- Environmental Services
- Water, Sewage, Stormwater & Waste
- Queen Creek Landfill Project
- History of the Queen Creek Landfill (QCLF)
History of the Queen Creek Landfill (QCLF)
The Queen Creek Landfill (QCLF) is a former municipal solid waste landfill (MSWLF) located at 20224 East Riggs Road in Queen Creek, Arizona. The site for the QCLF occupies approximately 80 acres of land owned by Maricopa County, and is currently managed by the Maricopa County Environmental Services Department (the County). The deepest part of the waste is believed to extend to approximately 60–70 feet (ft) below ground surface (bgs) from the top of the landfill, which has an elevation of approximately 1,420 ft above mean sea level (amsl).
County records indicate that the QCLF began operations in 1972 and wastes were accepted at the QCLF from 1972 through 1990. The facility was operated under an intergovernmental agreement between the County and the Town of Queen Creek, with landfill operations subcontracted to Allied Waste Industries, Inc. from 1994 through 2007. The waste acceptance is believed to have doubled in 1997 when waste from the City of Chandler was added to the existing waste stream received at the QCLF. Waste at the north end of the landfill is believed to be the oldest. The majority of the landfill disposal area is unlined. The total disposal capacity of the QCLF is estimated to be between 3,000,000 and 4,250,000 tons of waste.
The facility ceased accepting waste in 2007, and was formally closed in 2010. Closure activities were conducted as specified in an Arizona Department of Environmental Quality (ADEQ) - approved closure plan. The site has been graded for positive drainage over the entire disposal area. In addition, a final cover system consisting of an existing foundation soil layer, a 2-foot-thick infiltration barrier layer of low permeability soil, and a 1-foot-thick erosion control layer constructed primarily of clean, coarser-grained soils (sand and silt with low plasticity) above the infiltration barrier layer has been constructed. The QCLF has since been re-constructed for low-intensity public recreational use associated with the neighboring Horseshoe Park and Equestrian Center (HPEC). Park activities include walking paths, equestrian trails, and an overflow parking lot servicing the HPEC.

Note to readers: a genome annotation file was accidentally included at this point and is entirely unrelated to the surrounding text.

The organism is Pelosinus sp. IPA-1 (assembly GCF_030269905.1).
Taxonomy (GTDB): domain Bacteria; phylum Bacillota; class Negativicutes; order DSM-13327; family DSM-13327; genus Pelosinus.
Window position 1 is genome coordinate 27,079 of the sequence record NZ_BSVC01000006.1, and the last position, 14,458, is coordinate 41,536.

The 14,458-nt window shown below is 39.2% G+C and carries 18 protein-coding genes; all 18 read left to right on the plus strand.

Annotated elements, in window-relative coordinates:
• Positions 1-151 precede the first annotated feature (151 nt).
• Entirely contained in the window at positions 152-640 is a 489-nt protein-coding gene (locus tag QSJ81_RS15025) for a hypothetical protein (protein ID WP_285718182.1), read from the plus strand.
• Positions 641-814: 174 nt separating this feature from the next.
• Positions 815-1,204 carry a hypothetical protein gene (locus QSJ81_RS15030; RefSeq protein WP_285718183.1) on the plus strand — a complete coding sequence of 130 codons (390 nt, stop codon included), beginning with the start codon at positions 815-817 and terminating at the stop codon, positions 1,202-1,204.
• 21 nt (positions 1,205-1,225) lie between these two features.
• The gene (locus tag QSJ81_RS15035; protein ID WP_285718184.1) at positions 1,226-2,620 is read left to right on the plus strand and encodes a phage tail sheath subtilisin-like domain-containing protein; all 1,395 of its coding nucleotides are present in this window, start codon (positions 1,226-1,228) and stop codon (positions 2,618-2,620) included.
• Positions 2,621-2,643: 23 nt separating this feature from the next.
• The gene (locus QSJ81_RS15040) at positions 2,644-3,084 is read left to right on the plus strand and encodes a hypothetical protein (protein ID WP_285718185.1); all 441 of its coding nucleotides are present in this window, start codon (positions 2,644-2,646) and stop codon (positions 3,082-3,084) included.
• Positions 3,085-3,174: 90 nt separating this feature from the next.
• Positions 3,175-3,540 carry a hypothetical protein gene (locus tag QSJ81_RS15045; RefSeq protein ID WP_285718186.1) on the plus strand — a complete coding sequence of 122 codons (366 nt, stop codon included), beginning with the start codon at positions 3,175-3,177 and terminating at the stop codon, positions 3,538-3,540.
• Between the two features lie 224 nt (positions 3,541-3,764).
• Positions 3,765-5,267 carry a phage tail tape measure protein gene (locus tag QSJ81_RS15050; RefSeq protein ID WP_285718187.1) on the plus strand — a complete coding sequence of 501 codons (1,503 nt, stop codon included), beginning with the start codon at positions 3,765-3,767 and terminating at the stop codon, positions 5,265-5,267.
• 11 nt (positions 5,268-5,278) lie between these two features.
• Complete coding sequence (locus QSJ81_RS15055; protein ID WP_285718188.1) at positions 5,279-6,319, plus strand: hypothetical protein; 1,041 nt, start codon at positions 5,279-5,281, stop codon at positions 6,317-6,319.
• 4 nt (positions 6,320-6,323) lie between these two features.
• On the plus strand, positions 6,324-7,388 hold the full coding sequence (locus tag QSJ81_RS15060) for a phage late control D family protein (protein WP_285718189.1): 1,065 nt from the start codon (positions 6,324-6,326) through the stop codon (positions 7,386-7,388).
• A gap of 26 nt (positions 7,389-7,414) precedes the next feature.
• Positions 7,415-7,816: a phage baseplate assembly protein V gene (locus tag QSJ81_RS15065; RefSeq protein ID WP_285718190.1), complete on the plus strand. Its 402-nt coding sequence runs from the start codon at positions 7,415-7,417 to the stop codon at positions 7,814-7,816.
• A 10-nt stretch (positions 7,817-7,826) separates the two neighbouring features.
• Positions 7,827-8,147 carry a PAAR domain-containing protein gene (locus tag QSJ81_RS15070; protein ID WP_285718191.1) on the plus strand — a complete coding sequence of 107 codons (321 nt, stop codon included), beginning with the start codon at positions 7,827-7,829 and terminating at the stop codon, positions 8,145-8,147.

On January 14, 2021, the County received assessment monitoring results reporting a concentration of tetrachloroethene (PCE) in monitoring well MW-4s of 0.0067 mg/l (6.7 micrograms per litre (μg/L). A trend analysis indicated this detection was in exceedance of the Arizona Water Quality Standards (AWQS) for PCE set at 0.005 mg/l . Notice of the exceedance was placed in the operating record and provided to ADEQ by January 27, 2021. Consistent with the QCLF assessment monitoring program, the County proceeded with characterizing the nature and extent of the release by installing an additional monitoring well at the QCLF property boundary (MW-5s) and performing a round of groundwater monitoring and volatile organic compound (VOC) sampling to include the one new and four existing shallow aquifer monitoring wells. The two deeper aquifer piezometers (MW-1 and MW-4) that are used as observation wells and are not part of the groundwater monitoring system were also sampled. As this event coincided with semi-annual sampling, sampling and analysis for the full QCLF semiannual list was performed. Extraction wells located around the perimeter of the QCLF were also sampled for soil vapor impacted by landfill gas VOCs to characterize those concentrations in the subsurface.
Assessment is underway to determine the best way to accomplish remedial objectives (ROs):
- Be protective of human health and the environment;
- Attain the groundwater protection standard;
- Control the source of releases to reduce or eliminate, to the maximum extent practicable, further releases of contaminants into the environment that may pose a threat to human health and the environment; and
- Comply with regulatory waste management standards.
Maricopa County is committed to continuing characterization and remediation activities until they are no longer needed.